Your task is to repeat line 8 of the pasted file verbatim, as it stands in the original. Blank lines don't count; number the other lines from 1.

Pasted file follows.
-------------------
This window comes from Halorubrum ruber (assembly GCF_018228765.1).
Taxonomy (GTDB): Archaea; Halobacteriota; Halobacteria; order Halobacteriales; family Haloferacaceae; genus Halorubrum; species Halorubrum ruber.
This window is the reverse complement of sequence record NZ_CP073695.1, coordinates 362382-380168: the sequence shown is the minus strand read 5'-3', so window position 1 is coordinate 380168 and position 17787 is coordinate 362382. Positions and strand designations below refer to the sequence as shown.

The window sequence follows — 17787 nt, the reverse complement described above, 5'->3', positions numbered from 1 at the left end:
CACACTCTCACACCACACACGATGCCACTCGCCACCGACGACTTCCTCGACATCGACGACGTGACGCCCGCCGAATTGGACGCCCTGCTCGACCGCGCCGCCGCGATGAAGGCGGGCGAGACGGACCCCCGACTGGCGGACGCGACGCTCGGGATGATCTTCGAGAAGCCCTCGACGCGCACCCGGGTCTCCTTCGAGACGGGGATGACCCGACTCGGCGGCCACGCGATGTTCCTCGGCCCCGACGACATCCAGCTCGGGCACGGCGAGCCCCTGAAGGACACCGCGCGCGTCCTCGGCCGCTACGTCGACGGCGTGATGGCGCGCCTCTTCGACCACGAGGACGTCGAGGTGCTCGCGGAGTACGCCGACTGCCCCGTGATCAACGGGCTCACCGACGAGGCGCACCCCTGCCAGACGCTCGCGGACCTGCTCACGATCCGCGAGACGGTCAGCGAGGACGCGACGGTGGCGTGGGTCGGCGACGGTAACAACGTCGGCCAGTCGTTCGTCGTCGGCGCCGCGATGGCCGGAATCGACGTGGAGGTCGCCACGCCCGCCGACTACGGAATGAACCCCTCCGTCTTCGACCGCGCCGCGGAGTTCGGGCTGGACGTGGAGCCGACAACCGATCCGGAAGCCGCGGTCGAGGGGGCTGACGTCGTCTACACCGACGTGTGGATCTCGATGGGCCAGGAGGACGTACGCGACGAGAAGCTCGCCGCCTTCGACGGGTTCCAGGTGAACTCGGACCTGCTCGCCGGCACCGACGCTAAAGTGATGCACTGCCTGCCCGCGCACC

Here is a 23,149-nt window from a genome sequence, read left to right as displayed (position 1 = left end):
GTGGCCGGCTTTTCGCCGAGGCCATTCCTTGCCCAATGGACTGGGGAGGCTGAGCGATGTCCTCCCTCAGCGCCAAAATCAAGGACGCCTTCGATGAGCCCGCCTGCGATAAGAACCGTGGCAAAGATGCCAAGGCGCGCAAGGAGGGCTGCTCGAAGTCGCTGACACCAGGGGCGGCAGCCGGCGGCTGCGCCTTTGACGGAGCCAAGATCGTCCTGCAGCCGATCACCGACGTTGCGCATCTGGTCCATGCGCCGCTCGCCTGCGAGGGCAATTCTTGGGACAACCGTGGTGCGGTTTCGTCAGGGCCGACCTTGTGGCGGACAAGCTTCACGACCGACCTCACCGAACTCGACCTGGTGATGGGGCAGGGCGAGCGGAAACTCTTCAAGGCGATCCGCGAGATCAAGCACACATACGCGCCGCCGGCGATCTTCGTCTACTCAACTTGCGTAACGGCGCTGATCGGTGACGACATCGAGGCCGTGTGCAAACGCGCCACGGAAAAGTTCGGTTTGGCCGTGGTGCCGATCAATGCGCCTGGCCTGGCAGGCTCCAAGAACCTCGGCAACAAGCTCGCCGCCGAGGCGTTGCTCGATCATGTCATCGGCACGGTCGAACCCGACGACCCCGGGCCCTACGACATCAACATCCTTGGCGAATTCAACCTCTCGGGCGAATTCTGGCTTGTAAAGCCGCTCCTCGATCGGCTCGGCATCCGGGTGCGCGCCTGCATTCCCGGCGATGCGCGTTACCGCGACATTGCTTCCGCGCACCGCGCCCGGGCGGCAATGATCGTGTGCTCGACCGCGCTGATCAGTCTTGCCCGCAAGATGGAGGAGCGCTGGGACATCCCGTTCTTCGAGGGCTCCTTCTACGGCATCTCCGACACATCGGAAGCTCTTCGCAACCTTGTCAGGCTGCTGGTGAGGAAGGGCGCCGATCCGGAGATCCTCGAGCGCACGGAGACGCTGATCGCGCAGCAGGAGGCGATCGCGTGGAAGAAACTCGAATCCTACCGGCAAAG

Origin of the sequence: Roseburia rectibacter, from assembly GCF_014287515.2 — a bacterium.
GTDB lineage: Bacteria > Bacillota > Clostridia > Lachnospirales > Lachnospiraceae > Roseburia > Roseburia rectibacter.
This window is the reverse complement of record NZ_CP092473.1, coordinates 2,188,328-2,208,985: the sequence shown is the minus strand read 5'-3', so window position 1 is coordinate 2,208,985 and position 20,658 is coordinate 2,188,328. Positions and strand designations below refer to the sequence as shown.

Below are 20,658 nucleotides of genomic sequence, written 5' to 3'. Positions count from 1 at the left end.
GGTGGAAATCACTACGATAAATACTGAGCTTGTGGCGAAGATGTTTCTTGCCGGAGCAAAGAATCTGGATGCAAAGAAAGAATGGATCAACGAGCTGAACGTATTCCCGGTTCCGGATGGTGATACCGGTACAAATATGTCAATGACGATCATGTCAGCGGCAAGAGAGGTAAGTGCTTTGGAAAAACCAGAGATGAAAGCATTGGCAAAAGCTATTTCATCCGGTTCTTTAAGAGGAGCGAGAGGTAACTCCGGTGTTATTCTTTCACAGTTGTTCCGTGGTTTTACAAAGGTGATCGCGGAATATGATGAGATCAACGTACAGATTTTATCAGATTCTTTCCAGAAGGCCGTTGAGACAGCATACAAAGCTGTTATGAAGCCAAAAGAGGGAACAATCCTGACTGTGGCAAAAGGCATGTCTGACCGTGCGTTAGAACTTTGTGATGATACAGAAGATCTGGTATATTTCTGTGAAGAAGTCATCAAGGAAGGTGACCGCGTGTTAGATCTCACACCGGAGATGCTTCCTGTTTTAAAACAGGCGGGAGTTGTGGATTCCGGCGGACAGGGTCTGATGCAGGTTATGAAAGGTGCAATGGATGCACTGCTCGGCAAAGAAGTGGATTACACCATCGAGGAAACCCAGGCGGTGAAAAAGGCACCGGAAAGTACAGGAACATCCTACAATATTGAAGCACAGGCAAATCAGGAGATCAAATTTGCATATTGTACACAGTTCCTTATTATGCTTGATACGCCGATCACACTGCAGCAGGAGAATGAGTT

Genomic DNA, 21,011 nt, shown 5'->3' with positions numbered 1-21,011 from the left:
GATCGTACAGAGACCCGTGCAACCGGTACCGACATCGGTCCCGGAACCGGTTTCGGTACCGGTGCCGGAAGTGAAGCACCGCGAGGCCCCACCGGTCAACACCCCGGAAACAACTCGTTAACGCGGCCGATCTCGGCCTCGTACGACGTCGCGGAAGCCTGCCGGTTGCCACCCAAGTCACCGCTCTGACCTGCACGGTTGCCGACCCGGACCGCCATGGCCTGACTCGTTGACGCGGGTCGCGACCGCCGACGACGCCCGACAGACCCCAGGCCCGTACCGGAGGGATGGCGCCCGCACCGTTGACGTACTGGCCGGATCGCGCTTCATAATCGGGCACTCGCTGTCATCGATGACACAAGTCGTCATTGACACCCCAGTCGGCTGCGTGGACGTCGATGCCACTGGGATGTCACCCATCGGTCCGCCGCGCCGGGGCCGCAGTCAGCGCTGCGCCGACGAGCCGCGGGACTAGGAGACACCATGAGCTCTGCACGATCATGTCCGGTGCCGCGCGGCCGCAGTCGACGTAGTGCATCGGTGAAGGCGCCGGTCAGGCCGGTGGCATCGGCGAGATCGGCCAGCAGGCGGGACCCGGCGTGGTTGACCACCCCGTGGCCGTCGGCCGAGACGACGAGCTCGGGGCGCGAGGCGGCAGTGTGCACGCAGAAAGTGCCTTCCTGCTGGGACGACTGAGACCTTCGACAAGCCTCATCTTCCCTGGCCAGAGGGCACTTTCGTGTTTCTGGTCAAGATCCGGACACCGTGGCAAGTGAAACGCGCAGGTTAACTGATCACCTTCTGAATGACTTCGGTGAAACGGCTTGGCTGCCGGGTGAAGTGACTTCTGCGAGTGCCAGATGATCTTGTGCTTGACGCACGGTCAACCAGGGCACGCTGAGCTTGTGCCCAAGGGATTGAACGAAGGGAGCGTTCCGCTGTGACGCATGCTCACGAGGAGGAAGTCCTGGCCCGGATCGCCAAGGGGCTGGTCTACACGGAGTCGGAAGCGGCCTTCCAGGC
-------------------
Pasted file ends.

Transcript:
Origin of the sequence: Roseburia rectibacter, from assembly GCF_014287515.2 — a bacterium.